Tremors shows some good research in Burt Gummer; he and his wife debate the utility of a .223 AR-15 vs. a .375 H&H bolt gun, and the Wrong Goddamned Rec Room has not only a Dillon progressive reloading press but a very large vibratory case cleaner. Also, as one would expect from a man like Burt, he's completely aware of and obeys proper gun safety measures. They also do pretty well with their geology terminology.
In United 93, all the inaccuracies of 9/11 were accurately portrayed. Rather than stripping down the confusion to make things easier for an audience to follow, all of the misinformed fragments are out there, just as it was in real life due to how rapidly things were unfolding. Different groups referred to the wrong planes by the wrong numbers. There were differing reports on how many planes were out there. After American Airlines Flight 77's impact with the Pentagon, the news reported a fire on the National Mall when there was none. It takes multiple phone calls for the passengers to learn that the World Trade Center and the Pentagon have been hit by hijacked planes just like their own, which finally prompts them to fight back when their fates become inevitable. All of their phone conversations with family and friends are word-for-word what they said in Real Life, too.
The 1983 film WarGames was remarkably accurate in its portrayal of how David does hacking, even if the capabilities of the computers themselves was beyond the reality of the time. Though even the writers acknowledge that Joshua should not have been speaking at NORAD, but the viewer is used to hearing the voice.
During the production of The Way of the Gun, director Christopher McQuarrie's brother, an expert in firearms training and squad tactics, was brought onboard as a firearms supervisor and consultant - and it shows. Throughout the film, Parker and Longbaugh use effective movement tactics (the "Move-Moving" scene), perform the correct close-quarters entry procedures whenever they enter a room, use tactical reloads and generally perform as a cohesive pair of experienced weapon operators. McQuarrie points out during the DVD Commentary that proper Gun Safety is observed as well. For instance, Ryan Philippe keeps his finger off the trigger when not firing.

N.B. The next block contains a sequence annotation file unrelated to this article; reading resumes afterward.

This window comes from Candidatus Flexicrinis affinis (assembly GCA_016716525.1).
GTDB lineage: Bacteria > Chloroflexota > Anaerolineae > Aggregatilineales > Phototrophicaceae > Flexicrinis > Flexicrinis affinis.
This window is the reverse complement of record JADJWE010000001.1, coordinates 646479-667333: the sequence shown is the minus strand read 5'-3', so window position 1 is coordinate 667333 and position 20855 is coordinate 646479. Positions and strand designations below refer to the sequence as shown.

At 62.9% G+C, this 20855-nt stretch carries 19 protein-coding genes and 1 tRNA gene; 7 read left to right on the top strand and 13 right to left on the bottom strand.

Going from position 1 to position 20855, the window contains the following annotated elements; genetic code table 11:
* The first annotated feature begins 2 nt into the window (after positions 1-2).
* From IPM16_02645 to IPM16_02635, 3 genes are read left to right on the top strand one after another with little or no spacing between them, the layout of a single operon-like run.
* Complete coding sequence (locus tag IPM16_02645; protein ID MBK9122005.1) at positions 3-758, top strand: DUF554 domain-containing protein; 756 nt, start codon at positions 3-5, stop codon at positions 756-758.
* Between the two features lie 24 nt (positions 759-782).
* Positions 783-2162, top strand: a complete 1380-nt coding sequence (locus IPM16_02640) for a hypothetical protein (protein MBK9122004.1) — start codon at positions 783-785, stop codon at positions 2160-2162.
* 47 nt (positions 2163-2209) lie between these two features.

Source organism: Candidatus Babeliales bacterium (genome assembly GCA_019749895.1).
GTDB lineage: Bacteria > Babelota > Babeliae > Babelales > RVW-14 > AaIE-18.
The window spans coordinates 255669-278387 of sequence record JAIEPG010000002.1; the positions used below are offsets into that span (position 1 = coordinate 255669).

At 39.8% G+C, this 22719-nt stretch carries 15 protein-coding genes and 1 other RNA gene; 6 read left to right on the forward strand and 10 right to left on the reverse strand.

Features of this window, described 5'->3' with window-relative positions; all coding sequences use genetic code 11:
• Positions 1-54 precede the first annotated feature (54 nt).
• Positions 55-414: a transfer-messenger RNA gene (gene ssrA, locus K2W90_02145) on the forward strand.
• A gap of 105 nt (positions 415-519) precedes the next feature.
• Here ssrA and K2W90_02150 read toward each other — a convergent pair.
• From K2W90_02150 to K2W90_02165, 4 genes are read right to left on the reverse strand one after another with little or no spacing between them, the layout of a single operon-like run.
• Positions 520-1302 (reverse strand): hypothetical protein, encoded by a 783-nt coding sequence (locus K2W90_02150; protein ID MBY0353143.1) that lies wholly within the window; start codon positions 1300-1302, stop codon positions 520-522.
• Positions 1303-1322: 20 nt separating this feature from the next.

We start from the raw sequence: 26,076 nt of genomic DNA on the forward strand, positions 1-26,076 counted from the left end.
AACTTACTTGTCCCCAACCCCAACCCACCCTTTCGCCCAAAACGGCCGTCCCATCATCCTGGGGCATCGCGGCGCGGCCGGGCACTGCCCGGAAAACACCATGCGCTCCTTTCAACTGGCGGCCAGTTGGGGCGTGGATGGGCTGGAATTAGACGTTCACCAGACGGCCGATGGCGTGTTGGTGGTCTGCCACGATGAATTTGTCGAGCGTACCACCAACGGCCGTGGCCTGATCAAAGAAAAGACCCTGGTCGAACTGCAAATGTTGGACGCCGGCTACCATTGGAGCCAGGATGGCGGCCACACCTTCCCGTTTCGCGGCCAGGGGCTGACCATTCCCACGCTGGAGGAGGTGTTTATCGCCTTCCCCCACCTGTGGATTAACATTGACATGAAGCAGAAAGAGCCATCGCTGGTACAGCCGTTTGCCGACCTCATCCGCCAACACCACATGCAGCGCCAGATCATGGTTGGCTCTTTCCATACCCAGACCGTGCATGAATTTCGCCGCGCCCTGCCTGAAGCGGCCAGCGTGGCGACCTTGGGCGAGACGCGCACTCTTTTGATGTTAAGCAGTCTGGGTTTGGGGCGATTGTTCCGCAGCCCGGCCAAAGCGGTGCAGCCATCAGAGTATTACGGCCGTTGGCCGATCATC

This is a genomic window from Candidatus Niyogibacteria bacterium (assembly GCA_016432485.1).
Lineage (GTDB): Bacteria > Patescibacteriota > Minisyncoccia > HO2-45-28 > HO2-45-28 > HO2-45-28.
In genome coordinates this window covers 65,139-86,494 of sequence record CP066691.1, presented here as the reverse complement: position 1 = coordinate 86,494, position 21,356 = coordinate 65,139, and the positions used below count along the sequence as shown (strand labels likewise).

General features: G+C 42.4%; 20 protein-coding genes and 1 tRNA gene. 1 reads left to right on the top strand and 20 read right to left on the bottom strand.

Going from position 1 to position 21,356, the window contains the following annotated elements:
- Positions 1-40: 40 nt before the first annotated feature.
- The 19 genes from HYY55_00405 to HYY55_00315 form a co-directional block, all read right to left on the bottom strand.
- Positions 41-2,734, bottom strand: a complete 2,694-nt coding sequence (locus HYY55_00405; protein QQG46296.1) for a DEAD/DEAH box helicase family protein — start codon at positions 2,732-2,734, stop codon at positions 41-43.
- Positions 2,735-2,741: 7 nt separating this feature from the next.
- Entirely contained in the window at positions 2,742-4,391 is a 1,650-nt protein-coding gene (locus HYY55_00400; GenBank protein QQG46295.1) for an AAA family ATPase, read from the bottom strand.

The creators of the original The Wicker Man (1973) did extensive research on the religion of pre-Christian Celts. Unfortunately they did the research on the work of Sir James Frazer, who himself was only talking in terms of 'probability' rather than 'actuality' and only intended his work to be supporting evidence for the earlier work done by Sir John Rhys. Accuracy of both is debated.
The rocket launch sequence in Fritz Lang's Woman in the Moon — in spite of the fact that rockets don't need to be submerged in water - was extremely accurate and done entirely to justify the studio's hiring of German rocket scientists for the productionnote Indeed, real rocket launches are now in part modelled on Lang's depiction. This probably makes it the best scene in the film as it contrasts with how much Lang's wife/coauthor Thea von Harbou made up convenient things about the moon: she depicts it with normal gravity, gold-filled caves, and a perfectly breathable atmosphere (what's more, it's a perfect half-atmosphere which exists only on the far side of the moon). All these ideas would have been considered ludicrous even at the time of the film's release.
The screenwriters of X2: X-Men United did research on how to blow up a dam for the climactic scenes of the movie; this went mostly unremarked upon in the film (though no doubt the director and effects artists got some use out of it), but was described at some length in the novelization.
A minor instance in X-Men: First Class; Xavier's paper on mutation that we hear mentions that neanderthals were probably exterminated by their "mutated" cousins homo sapiens. While modern research indicates that it was more likely the two interbred, at the time of the film (the 60s) the theory was not yet established at large. Notably in X2, Storm recites the interbreeding theory to the class at the start of the film, making this double as a Call-Forward.
In the 2010 remake of True Grit, at the climax Rooster Cogburn attempts to Suck Out the Poison after Mattie Ross is bitten by a rattlesnake. Despite being a commonly-believed recommendation at the time, it is now known that this is in fact one of the worst things you can do in the event of a snake bite. Mattie's near-death and subsequent amputation of her arm are probably because of the bacteria that Rooster introduced to her wound during the sucking, which would have lead to infection and generally more life-threatening situation than the poisoning itself.
In Whip It, the audience is given the general rules of scoring in Roller Derby in exposition, but not many of the specific rules of play. At several times during the matches, a jammer is shown waving their arms up and down by repeatedly placing their hands on their hips. This is never explained within the film, but is the means by which a lead jammer can end a jam and prevent any further scoring.
In Spider-Man: Homecoming, student Michelle doesn't want to go in the Washington Monument because she doesn't want to "celebrate a monument built by slaves." Her teacher starts to say "I don't think it was built by...", and a (black) security guard shrugs noncommittally—so the teacher lets her stay behind. The Monument's foundation and first 150 feet were built in 1848-55, which makes it highly likely that slaves were involved in its construction—but unlike other famous D.C. buildings (like the White House), we have no actual records to prove that slaves were used. So, the guard's shrug was correct.